As Sam Sees It

Phoenix Suns point guard Stephon Marbury should have his bags packed.

He won’t be on Jerry Colangelo’s payroll for much longer. Oh, he may finish the season in Suns uniform, but should expect to be there any longer. His drunk driving arrest in Scottsdale on Feb. 7 or 8 pretty well clinched that.

Colangelo traded Jason Kidd to the New Jersey Nets for Marbury after Kidd had been involved in some domestic disturbance incidents.

Kidd has played well in New Jersey and made the deal look foolish from the point of view of a Suns fan. The Nets are leading their division while the Suns are struggling to even make the play-offs.

Kidd was, obviously, a much more team-oriented player. His talents lay more in distributing the ball than in scoring himself.

In short, from a basketball perspective, this was a bad deal for Phoenix.

It was not a bad deal as for as maintaining the Suns as a team that fans can and should respect.

Colangelo is not one who tolerates behavior that embarrasses one of his teams, at least not for very long. Former Diamondbacks catcher Mike DiFelice found that out in a hurry during the heat of last year’s pennant race. He took himself right off a roster that wound up being a World Series Champion team.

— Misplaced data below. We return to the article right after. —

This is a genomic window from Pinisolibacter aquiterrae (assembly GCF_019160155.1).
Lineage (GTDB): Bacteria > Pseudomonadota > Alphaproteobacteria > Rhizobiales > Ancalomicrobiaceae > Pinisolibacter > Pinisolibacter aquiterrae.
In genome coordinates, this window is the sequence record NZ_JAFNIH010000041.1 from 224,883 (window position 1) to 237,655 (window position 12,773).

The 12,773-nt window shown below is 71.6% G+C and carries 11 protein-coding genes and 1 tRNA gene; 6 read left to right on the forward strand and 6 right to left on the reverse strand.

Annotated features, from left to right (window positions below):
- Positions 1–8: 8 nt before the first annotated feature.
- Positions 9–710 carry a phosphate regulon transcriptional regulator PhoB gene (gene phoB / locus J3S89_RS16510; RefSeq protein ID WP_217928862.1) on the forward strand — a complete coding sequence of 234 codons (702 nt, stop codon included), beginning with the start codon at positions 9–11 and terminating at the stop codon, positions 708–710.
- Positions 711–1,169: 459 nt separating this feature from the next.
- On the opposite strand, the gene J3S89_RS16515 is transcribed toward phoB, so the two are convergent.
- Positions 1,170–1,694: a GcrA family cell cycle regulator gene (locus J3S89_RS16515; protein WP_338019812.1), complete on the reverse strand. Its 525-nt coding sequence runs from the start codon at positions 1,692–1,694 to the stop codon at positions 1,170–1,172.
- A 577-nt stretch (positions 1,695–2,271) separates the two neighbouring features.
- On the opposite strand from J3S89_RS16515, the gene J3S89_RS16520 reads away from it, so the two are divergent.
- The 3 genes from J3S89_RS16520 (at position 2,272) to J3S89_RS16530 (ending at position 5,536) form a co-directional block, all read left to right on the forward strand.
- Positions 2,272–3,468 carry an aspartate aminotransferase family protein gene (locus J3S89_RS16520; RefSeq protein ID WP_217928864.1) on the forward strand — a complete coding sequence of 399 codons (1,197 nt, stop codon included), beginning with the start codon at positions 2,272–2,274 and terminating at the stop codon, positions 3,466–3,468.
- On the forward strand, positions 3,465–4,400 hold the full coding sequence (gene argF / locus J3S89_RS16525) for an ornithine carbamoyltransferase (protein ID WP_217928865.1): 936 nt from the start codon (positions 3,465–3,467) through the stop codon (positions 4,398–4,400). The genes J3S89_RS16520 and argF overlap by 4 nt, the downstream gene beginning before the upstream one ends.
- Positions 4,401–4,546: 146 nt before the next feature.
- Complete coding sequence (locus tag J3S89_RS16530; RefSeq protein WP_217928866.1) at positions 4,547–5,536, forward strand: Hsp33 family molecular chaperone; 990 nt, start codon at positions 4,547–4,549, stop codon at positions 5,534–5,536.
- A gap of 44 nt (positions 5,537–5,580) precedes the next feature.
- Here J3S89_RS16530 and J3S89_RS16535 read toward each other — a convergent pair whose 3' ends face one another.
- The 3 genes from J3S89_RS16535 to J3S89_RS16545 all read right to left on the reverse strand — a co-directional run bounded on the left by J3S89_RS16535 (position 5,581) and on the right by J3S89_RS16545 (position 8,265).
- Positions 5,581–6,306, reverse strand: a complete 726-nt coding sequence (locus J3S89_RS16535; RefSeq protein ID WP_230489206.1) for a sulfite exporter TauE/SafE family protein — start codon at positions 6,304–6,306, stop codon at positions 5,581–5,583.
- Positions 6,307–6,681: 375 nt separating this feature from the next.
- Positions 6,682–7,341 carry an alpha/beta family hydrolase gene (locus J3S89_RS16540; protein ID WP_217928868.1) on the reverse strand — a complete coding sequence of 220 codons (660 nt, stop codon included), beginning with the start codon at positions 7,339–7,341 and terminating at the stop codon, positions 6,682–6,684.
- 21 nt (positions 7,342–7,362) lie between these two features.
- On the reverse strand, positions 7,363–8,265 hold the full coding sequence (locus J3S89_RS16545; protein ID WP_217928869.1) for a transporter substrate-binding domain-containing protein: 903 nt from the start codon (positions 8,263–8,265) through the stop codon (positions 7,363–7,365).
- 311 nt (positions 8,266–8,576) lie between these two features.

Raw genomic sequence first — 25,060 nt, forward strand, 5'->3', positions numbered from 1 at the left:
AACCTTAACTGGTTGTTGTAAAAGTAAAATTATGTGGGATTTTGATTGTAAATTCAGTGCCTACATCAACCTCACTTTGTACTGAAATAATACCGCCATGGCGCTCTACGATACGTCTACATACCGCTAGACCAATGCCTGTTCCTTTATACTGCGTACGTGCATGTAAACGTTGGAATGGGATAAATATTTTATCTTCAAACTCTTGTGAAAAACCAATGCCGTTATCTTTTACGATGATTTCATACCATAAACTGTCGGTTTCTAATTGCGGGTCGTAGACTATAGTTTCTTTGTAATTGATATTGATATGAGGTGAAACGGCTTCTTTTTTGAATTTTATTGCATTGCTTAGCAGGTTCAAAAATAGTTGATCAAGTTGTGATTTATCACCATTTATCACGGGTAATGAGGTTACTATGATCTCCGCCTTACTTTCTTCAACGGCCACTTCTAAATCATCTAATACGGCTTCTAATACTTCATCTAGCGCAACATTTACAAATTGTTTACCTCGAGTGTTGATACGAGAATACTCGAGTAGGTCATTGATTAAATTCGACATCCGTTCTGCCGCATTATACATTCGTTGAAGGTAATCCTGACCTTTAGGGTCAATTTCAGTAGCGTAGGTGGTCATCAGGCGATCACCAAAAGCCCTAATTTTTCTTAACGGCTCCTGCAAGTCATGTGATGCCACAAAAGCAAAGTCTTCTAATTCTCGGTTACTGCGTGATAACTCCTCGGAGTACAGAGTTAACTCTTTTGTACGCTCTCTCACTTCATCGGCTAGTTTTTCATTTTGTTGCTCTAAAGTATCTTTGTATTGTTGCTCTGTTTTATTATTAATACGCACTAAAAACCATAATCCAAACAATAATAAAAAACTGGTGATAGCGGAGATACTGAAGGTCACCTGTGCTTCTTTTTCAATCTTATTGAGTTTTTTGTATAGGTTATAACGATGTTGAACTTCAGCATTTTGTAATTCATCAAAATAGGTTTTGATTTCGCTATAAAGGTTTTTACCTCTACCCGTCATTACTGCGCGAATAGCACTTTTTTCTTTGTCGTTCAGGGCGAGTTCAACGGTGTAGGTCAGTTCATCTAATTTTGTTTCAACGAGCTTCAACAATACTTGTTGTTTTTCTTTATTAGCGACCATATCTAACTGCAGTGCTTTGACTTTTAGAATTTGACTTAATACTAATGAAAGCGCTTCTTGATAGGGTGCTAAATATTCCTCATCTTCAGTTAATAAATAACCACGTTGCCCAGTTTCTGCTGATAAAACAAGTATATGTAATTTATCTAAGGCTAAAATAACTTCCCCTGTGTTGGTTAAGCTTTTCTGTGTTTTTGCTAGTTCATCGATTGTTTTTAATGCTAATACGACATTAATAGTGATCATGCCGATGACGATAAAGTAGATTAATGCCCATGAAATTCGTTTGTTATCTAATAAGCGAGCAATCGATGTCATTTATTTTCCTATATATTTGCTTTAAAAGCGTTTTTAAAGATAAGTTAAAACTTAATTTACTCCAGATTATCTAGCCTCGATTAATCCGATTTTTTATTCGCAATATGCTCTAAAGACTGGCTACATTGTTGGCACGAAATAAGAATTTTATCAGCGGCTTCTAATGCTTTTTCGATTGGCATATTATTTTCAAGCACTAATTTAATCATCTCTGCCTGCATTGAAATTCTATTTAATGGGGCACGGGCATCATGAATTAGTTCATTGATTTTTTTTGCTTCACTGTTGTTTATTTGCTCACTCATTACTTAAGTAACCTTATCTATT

It is not clear what, if anything; the Suns would be able to get in a trade for Marbury. Certainly, they can’t expect to get a player of Jason Kidd’s caliber. That probably makes little or no difference.

The worst fears concerning the Marbury-Kidd trade have come to fruition. The rest of the team in Phoenix has not played better while the one in New Jersey has. Marbury has compounded that with an embarrassing behavior worse than the one that caused Kidd to be traded.

The best way to go is probably to look for a point guard who is, like Kidd, team-oriented and likely to make the rest of the team better.

Sacramento has a couple of guards who seem to fit this mold, but it is unlikely that Marbury would fit into their team mold. He is flashy, though, and would probably help some franchises. It may even take a three-team deal to get maximum value for him.

One thing seems certain, though. Marbury’s days in Phoenix are numbered and it isn’t very likely to be a high number.

Jerry Colangelo will probably clean this mess up rather quickly and move on to better things. He seems to deal fairly well with adversity, something that is never easy to do.

Someday, I will write a column on dealing with adversity. It is one of the most important things we need to learn to do. It happens to all of us sooner or later.

Life is not fair. Good people get hurt in ways that are difficult to understand.

How they handle it often determines whether they travel from one disappointment to another, growing more and more resentful; or learn any lessons that are there to be learned, accept their faith and get on with their lives.

That’s easy to say, but very, very difficult to do.


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